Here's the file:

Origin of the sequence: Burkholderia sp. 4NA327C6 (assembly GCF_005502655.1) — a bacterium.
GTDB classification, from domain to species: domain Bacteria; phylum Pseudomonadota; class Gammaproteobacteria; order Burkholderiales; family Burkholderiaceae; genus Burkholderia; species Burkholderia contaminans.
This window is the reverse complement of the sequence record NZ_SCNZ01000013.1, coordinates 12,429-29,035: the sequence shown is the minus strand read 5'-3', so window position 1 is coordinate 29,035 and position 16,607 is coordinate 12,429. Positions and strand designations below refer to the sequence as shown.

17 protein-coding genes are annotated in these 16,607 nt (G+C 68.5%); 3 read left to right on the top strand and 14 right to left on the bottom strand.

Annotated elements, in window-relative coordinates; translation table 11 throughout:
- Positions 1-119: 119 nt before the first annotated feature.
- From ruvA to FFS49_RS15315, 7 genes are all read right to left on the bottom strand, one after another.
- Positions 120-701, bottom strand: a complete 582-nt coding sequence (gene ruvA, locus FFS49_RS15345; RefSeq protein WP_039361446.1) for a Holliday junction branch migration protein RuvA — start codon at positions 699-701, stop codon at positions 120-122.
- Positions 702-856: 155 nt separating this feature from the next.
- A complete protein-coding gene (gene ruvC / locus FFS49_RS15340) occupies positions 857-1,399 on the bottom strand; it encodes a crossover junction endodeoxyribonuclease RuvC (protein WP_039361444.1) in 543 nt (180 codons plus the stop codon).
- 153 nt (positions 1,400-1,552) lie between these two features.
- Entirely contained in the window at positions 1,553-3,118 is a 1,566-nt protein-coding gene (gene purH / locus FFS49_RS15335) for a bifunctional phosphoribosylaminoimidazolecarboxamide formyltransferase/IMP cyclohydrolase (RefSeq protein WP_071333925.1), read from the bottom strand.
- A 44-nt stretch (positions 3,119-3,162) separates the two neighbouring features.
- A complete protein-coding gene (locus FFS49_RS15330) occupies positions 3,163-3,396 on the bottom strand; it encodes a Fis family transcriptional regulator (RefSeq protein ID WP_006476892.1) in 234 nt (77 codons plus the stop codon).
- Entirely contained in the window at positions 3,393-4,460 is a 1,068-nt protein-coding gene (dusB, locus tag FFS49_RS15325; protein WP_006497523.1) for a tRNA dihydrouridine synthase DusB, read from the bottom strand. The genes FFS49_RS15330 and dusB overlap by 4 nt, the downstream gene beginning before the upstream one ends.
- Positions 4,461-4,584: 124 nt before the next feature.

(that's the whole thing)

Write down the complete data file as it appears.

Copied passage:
Origin of the sequence: Burkholderia sp. 4NA327C6 (assembly GCF_005502655.1) — a bacterium.
GTDB classification, from domain to species: domain Bacteria; phylum Pseudomonadota; class Gammaproteobacteria; order Burkholderiales; family Burkholderiaceae; genus Burkholderia; species Burkholderia contaminans.
This window is the reverse complement of the sequence record NZ_SCNZ01000013.1, coordinates 12,429-29,035: the sequence shown is the minus strand read 5'-3', so window position 1 is coordinate 29,035 and position 16,607 is coordinate 12,429. Positions and strand designations below refer to the sequence as shown.

17 protein-coding genes are annotated in these 16,607 nt (G+C 68.5%); 3 read left to right on the top strand and 14 right to left on the bottom strand.

Annotated elements, in window-relative coordinates; translation table 11 throughout:
- Positions 1-119: 119 nt before the first annotated feature.
- From ruvA to FFS49_RS15315, 7 genes are all read right to left on the bottom strand, one after another.
- Positions 120-701, bottom strand: a complete 582-nt coding sequence (gene ruvA, locus FFS49_RS15345; RefSeq protein WP_039361446.1) for a Holliday junction branch migration protein RuvA — start codon at positions 699-701, stop codon at positions 120-122.
- Positions 702-856: 155 nt separating this feature from the next.
- A complete protein-coding gene (gene ruvC / locus FFS49_RS15340) occupies positions 857-1,399 on the bottom strand; it encodes a crossover junction endodeoxyribonuclease RuvC (protein WP_039361444.1) in 543 nt (180 codons plus the stop codon).
- 153 nt (positions 1,400-1,552) lie between these two features.
- Entirely contained in the window at positions 1,553-3,118 is a 1,566-nt protein-coding gene (gene purH / locus FFS49_RS15335) for a bifunctional phosphoribosylaminoimidazolecarboxamide formyltransferase/IMP cyclohydrolase (RefSeq protein WP_071333925.1), read from the bottom strand.
- A 44-nt stretch (positions 3,119-3,162) separates the two neighbouring features.
- A complete protein-coding gene (locus FFS49_RS15330) occupies positions 3,163-3,396 on the bottom strand; it encodes a Fis family transcriptional regulator (RefSeq protein ID WP_006476892.1) in 234 nt (77 codons plus the stop codon).
- Entirely contained in the window at positions 3,393-4,460 is a 1,068-nt protein-coding gene (dusB, locus tag FFS49_RS15325; protein WP_006497523.1) for a tRNA dihydrouridine synthase DusB, read from the bottom strand. The genes FFS49_RS15330 and dusB overlap by 4 nt, the downstream gene beginning before the upstream one ends.
- Positions 4,461-4,584: 124 nt before the next feature.